Gov. John Carney said Tuesday that he has no intention of ramping up COVID-19 restrictions at the moment, even though COVID-19 cases are increasing in Delaware and the state has seen 70 fully vaccinated people who became infected.
Even with rigorous testing and vaccination in all three counties, the number of positive cases have been slowly creeping up all across the state. They’re also increasing more quickly in Pennsylvania, New York and New Jersey as the weather warms and more people gather face-to-face.
The state is seeing more cases of other strains of COVID-19, with random testing last week in a state lab showing a rise in the percentage of those cases compared to the total number.
“We’ve kind of leveled off a little bit with respect to hospitalizations, new positive cases over a 7-day moving average,” Carney said during his weekly COVID-19 press conference. “Hopefully this is the beginning of a downturn there. Obviously, we’ve got warmer weather coming, more focus on outdoor activities.”
Carney pointed out that outdoor dining during the spring and summer months was effective in limiting the spread of the virus.
“The hope is that we’ll continue to see a downturn in cases, hospitalizations and percent positive and be able to reduce restrictions,” he said. “If things get worse, we’ll have to take that as it comes.”
State officials said 83% of seniors and 43% of all Delawareans having received at least one dose of vaccine even as the state is seeing 331 new cases per day over a 7-day moving average and a 5.9% positive test rate.Error, group does not exist! Check your syntax! (ID: 11)
Dr. Karyl Rattay, director of the Delaware Division of Public Health, said that as of last week’s meeting with local hospitals, the state has been seeing an influx of younger people being hospitalized due to the virus. There are currently 152 COVID-19 related hospitalizations in the state.
Rattay also talked about breakthrough cases, the term for coronavirus cases that happen after someone has been fully vaccinated, which means at least two weeks after their second dose of Morderna or Pfizer or their Johnson & Johnson vaccine, which is a single dose.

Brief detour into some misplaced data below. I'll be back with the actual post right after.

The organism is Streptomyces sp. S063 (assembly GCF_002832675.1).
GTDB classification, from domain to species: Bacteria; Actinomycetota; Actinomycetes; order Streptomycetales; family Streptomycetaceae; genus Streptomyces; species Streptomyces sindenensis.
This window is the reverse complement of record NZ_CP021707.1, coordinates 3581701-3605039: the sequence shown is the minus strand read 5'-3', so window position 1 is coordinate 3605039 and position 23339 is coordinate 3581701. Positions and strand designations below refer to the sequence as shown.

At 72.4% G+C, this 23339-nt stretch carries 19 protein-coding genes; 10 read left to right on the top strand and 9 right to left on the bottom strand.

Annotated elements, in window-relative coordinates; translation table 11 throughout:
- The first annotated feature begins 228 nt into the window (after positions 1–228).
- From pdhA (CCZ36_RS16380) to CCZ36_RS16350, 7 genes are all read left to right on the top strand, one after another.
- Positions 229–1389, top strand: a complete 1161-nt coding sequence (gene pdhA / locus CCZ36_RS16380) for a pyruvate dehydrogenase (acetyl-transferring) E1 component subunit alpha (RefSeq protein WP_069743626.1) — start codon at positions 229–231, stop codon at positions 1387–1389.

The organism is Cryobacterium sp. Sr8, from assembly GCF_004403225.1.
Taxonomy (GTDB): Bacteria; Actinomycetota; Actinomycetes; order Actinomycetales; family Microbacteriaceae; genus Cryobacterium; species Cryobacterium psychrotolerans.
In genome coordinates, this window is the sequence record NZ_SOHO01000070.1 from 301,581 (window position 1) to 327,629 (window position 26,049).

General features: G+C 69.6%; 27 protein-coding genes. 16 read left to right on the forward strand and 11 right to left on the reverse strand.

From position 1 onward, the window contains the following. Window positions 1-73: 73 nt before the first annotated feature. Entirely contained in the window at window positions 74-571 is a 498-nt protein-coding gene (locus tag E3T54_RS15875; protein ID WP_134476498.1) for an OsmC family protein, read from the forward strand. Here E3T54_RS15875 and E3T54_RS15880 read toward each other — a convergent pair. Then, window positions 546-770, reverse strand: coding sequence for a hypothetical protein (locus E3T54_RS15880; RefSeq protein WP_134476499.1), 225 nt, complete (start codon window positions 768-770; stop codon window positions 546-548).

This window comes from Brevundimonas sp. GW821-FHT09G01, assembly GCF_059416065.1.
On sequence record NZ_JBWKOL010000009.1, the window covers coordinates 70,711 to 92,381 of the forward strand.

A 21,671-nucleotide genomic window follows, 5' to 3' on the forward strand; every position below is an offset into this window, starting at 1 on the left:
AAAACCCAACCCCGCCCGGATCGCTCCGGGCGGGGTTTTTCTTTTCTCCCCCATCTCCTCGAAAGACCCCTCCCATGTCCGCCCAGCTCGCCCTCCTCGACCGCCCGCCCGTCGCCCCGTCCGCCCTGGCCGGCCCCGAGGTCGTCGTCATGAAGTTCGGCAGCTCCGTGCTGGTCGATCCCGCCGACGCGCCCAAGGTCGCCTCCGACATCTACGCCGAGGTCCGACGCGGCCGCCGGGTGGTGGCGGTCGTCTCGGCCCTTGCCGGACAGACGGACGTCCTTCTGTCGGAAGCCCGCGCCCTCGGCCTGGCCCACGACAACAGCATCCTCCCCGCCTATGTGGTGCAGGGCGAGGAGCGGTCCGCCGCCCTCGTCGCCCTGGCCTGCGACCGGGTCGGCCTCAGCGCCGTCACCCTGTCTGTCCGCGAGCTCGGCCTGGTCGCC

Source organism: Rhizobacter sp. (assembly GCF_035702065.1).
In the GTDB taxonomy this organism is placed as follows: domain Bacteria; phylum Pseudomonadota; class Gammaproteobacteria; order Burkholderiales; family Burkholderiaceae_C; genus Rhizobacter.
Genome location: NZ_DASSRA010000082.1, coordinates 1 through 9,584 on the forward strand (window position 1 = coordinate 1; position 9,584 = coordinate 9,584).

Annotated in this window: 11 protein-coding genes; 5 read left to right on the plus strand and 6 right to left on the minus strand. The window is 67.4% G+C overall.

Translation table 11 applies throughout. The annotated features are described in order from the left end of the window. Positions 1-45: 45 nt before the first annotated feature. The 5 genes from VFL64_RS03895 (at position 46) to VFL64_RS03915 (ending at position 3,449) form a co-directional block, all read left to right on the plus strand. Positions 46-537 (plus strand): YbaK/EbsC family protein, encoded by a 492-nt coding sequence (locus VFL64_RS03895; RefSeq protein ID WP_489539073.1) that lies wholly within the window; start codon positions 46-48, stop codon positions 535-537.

The state reports that it has seen 70breakthrough cases since vaccines started being distributed in the beginning of the year. Out of those 70, three people have been hospitalized and one has died. Those hospitalized and the death were among senior citizens, Rattay said.
The Delaware cases align with the efficacy rates of the vaccine that were reported in the clinical trials, she said.
Breakthrough cases that do happen tended to be milder than the virus would normally be, she said. More serious cases or rare breakthrough cases that result in death are generally found in those who are older or immunocompromised.
Health officials have been worried about how variant cases would effect Delaware’s numbers. In some states, variant cases — believed to be more infectious — make up more than half of new cases.
The Delaware State Lab routinely does random surveillance testing on a small portion of positive coronavirus cases to track variants.
Since starting, 9% of cases are coming back positive as some kind of variant, Rattay said. That’s up from just 4% a few weeks ago.
Last week, she said, 36% of the samples came back positive as some kind of variant.
The two that have the largest number so far are the UK variant with 64 and a New York variant with 65 cases.
“I would remind you that the vaccinations that we have available do protect against these variant strains,” Rattay said, “so this does provide an extra incentive to be vaccinated.
Carney and state health officials also said Tuesday that the all vaccine providers were now cleared to give vaccine to anyone aged 16 and older, whether or not they had underlying conditions. They also said the state would stop giving Johnson & Johnson vaccine while the federal government considers the six cases of blood clots found in women in other states who had recently had the shot.
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